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J Nerv Ment Dis. 2006 Sep;194(9):697-703.

An examination of cognitive versus behavioral components of recovery from anorexia nervosa.

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Department of Psychiatry, Hadassah University Medical Center, Ein Kerem, Jerusalem, Israel.


Definitions of "full recovery" from anorexia nervosa (AN) vary, and rarely include the cognitive criteria of lack of body image distortion and fear of weight gain. We investigated the implications of including or excluding cognitive criteria of AN in the definition of "full recovery". Current symptomatology and personality characteristics associated with AN were assessed and compared in 42 behaviorally but not cognitively recovered women, 32 both behaviorally and cognitively recovered women, and 253 controls. On all measures included, the scores of the behaviorally recovered women were significantly more anorexic-like than those of the women recovered cognitively as well, who were indistinguishable from controls. Criteria for recovery from AN need to be refined and standardized, and cognitive criteria incorporated, to characterize a minority who recover to the extent that their eating attitudes and personality profiles are indistinguishable from those of women with no history of an eating disorder.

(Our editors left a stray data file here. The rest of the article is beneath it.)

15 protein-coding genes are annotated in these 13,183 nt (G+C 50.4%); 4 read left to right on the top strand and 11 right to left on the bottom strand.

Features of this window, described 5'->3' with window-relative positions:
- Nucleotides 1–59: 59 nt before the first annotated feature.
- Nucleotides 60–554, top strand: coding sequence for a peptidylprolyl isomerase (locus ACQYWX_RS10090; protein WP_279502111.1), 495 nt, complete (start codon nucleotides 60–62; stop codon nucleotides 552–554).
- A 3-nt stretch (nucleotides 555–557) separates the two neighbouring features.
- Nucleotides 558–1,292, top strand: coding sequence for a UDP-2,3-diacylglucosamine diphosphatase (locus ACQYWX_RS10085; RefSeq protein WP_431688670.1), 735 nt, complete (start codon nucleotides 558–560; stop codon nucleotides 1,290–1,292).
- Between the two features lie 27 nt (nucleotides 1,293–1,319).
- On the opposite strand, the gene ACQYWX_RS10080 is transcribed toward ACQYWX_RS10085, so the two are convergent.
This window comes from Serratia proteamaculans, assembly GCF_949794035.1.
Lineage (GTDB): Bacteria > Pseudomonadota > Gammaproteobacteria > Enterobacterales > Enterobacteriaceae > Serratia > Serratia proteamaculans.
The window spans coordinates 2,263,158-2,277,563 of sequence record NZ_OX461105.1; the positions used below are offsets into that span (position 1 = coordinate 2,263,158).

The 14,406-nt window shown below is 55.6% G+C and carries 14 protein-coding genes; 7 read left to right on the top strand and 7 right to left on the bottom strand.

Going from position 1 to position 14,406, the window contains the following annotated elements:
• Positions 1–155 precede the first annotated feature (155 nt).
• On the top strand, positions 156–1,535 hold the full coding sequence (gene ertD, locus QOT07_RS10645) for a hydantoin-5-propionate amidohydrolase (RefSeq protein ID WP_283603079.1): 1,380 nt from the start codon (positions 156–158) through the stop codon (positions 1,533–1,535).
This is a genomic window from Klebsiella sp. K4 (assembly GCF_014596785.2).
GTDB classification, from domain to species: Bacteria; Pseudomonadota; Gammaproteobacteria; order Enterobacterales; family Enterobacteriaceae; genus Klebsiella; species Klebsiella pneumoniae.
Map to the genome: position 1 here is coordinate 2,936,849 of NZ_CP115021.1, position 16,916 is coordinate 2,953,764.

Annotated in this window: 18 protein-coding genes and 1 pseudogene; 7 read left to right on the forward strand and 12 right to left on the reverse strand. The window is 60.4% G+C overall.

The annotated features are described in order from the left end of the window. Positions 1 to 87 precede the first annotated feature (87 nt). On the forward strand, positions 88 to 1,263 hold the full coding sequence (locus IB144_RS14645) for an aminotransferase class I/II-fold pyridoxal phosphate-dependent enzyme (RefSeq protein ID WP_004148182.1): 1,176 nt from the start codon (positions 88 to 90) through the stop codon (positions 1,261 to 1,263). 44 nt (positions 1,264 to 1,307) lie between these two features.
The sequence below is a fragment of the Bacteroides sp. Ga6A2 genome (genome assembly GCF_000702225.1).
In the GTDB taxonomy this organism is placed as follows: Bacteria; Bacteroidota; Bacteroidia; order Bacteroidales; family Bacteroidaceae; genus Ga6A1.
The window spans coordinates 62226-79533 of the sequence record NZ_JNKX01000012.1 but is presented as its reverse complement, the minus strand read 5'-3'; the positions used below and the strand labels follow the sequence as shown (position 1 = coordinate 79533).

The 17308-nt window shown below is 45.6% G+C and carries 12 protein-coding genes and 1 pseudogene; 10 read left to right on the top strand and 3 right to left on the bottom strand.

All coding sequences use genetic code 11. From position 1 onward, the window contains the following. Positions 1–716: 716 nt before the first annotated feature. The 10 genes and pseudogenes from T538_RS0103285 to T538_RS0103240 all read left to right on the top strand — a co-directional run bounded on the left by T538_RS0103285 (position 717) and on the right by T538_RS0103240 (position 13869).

[Indexed for MEDLINE]

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